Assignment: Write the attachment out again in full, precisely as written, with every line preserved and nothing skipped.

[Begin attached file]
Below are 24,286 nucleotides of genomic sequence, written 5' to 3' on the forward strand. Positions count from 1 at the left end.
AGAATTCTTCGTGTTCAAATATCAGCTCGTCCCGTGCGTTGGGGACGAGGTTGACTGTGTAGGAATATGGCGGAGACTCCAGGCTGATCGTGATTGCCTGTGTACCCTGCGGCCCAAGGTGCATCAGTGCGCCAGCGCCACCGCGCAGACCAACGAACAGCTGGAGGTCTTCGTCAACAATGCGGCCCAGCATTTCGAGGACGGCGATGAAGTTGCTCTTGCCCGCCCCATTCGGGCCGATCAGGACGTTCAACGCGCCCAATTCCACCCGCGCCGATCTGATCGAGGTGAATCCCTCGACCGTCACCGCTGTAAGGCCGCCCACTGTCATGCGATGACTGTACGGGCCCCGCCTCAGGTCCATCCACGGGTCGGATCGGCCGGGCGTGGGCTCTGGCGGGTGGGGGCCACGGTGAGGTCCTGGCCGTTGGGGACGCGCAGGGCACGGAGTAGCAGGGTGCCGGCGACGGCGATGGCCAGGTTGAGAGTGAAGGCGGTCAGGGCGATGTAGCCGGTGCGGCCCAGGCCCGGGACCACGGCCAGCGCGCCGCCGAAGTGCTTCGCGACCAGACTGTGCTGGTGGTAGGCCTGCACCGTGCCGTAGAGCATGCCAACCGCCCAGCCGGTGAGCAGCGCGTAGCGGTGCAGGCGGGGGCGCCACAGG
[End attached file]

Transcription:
Below are 24,286 nucleotides of genomic sequence, written 5' to 3' on the forward strand. Positions count from 1 at the left end.
AGAATTCTTCGTGTTCAAATATCAGCTCGTCCCGTGCGTTGGGGACGAGGTTGACTGTGTAGGAATATGGCGGAGACTCCAGGCTGATCGTGATTGCCTGTGTACCCTGCGGCCCAAGGTGCATCAGTGCGCCAGCGCCACCGCGCAGACCAACGAACAGCTGGAGGTCTTCGTCAACAATGCGGCCCAGCATTTCGAGGACGGCGATGAAGTTGCTCTTGCCCGCCCCATTCGGGCCGATCAGGACGTTCAACGCGCCCAATTCCACCCGCGCCGATCTGATCGAGGTGAATCCCTCGACCGTCACCGCTGTAAGGCCGCCCACTGTCATGCGATGACTGTACGGGCCCCGCCTCAGGTCCATCCACGGGTCGGATCGGCCGGGCGTGGGCTCTGGCGGGTGGGGGCCACGGTGAGGTCCTGGCCGTTGGGGACGCGCAGGGCACGGAGTAGCAGGGTGCCGGCGACGGCGATGGCCAGGTTGAGAGTGAAGGCGGTCAGGGCGATGTAGCCGGTGCGGCCCAGGCCCGGGACCACGGCCAGCGCGCCGCCGAAGTGCTTCGCGACCAGACTGTGCTGGTGGTAGGCCTGCACCGTGCCGTAGAGCATGCCAACCGCCCAGCCGGTGAGCAGCGCGTAGCGGTGCAGGCGGGGGCGCCACAGG